I bought a new Bonneville toward the end of 2010 just before winter hit. I had four accessories installed at the dealer but held off on a windshield or fairing. I wanted to make sure that it had the right look for the bike and did a good job of deflecting wind too. I eventually found a roughly mid sized universal type at Dennis Kirk that fit snugly between the speedometer and fly screen. For added stability I drilled through both the fly screen and windshield and bolted the two together. Rubber washers were used to reduce vibration and the potential for of cracking.

Rocket Man And The Acabion

While America was busy turning foreign lands and its own economy into rubble, the Swiss gave us Rocket Man and the Acabion. The internal combustion model of the Acabion pictured here is apparently no longer being produced. They are now making pure electric vehicles of varying power. The top of the line 200 KW model has a top speed of 341 MPH. If they allow test drives I promise to keep it under 300 MPH, honest.

Monday, June 22, 2009

Coin Clipping Gone Wild!

At one time in history when money was made out of gold and silver, clipping or shaving small amounts of precious metal from coins was regarded as a serious crime. In England the practice was even viewed as treason and a capital offense. Those convicted of coin clipping met gruesome public executions.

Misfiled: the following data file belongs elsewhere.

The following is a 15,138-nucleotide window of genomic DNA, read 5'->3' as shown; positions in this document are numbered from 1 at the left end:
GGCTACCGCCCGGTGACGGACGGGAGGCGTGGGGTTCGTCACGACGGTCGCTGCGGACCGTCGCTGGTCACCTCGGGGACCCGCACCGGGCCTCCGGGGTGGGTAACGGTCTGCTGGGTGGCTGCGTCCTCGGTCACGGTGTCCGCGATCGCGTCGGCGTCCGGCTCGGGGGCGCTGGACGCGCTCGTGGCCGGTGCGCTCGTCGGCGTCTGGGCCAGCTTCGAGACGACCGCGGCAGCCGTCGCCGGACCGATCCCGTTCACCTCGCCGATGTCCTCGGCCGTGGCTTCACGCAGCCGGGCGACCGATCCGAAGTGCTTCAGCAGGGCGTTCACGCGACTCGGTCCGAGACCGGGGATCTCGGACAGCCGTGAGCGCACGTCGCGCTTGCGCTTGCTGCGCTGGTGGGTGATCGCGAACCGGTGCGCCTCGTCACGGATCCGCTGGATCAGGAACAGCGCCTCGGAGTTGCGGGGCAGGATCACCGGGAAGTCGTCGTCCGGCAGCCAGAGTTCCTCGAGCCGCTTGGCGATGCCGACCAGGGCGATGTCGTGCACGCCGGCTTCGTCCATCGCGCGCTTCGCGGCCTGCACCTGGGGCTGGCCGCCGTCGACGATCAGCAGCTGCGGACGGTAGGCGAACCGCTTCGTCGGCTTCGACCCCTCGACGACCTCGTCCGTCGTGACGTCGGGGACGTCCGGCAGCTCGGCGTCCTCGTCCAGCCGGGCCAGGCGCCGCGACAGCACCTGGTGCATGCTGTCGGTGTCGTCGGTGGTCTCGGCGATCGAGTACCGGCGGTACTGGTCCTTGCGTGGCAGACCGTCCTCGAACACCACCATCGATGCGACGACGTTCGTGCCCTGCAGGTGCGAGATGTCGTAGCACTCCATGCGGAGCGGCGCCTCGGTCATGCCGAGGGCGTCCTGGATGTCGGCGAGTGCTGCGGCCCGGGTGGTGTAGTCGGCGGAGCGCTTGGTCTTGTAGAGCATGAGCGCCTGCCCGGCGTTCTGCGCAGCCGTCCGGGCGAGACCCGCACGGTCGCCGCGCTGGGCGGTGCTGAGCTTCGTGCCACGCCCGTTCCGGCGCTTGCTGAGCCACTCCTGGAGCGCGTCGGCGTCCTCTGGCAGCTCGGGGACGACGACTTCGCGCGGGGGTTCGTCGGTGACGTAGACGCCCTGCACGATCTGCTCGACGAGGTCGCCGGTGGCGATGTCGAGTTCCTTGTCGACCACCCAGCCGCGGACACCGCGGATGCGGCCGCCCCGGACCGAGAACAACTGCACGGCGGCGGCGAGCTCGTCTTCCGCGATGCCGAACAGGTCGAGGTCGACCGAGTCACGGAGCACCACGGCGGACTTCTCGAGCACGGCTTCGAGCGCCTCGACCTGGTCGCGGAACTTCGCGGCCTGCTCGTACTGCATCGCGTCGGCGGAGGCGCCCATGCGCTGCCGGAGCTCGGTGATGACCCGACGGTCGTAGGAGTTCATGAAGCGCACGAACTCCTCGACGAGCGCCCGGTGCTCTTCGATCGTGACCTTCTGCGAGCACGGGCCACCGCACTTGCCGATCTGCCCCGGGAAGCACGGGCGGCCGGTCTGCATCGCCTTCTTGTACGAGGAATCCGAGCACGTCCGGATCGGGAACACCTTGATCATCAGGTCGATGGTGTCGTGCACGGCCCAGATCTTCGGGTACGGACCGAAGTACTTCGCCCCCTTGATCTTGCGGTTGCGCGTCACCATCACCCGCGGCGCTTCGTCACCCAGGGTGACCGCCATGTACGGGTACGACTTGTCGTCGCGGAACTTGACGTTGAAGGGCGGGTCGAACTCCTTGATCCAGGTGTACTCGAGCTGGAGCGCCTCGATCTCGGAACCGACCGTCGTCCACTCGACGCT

Although states frowned on individuals who clipped their coins some governments occasionally did the same thing by alloying their precious metal coins with metals of less value. It was sneakier method of achieving virtually the same type of fraud but on a far more massive scale. Rome frequently resorted to the sordid practice and often ran into serious economic problems as a consequence when the debased coinage would not be accepted as payment.

Today, of course, there is no precious metal left to either clip or alloy with cheaper metals. Every last fractional ounce of precious metal has been clipped away, so to speak. Stealing the intrinsic value of our money was never the end game but only a prelude. It was like being being given the keys to the safe holding the nations entire wealth. Money and credit could now be created out of thin air.

We rely entirely on money substitutes or digital equivalents with no intrinsic value. Small time coin clippers have been put out of business. It might make more sense to remove metal from roofing nails than from government issued tokens. Unfortunately, when governments are not limited to circulating gold and silver units of known weight and purity or paper notes backed by the same, they gain unlimited power. Economies and lives are placed at the mercy of career politicians and central those who control the money substitute printing presses.

Inflation, or a large increase in the supply of money substitutes, obviously steals value from what we are forced to use for trade and savings. Making the evil scam appear wholesome requires routine blessings from exalted high priests called economists. Blackboards are regularly filled with complex equations that few can understand proving that some inflation is always good. My high school math teacher had a good way to describe impressive looking but bogus proofs handed in by students. He said that they were filled with fudge factors.

We now rely on faith based money. Economists tell us that money with intrinsic value (sound money) is archaic and unnecessary. Americans have an abundance of faith - perhaps a little too much for their own good. A little healthy skepticism would go a long way to getting this nation back on track.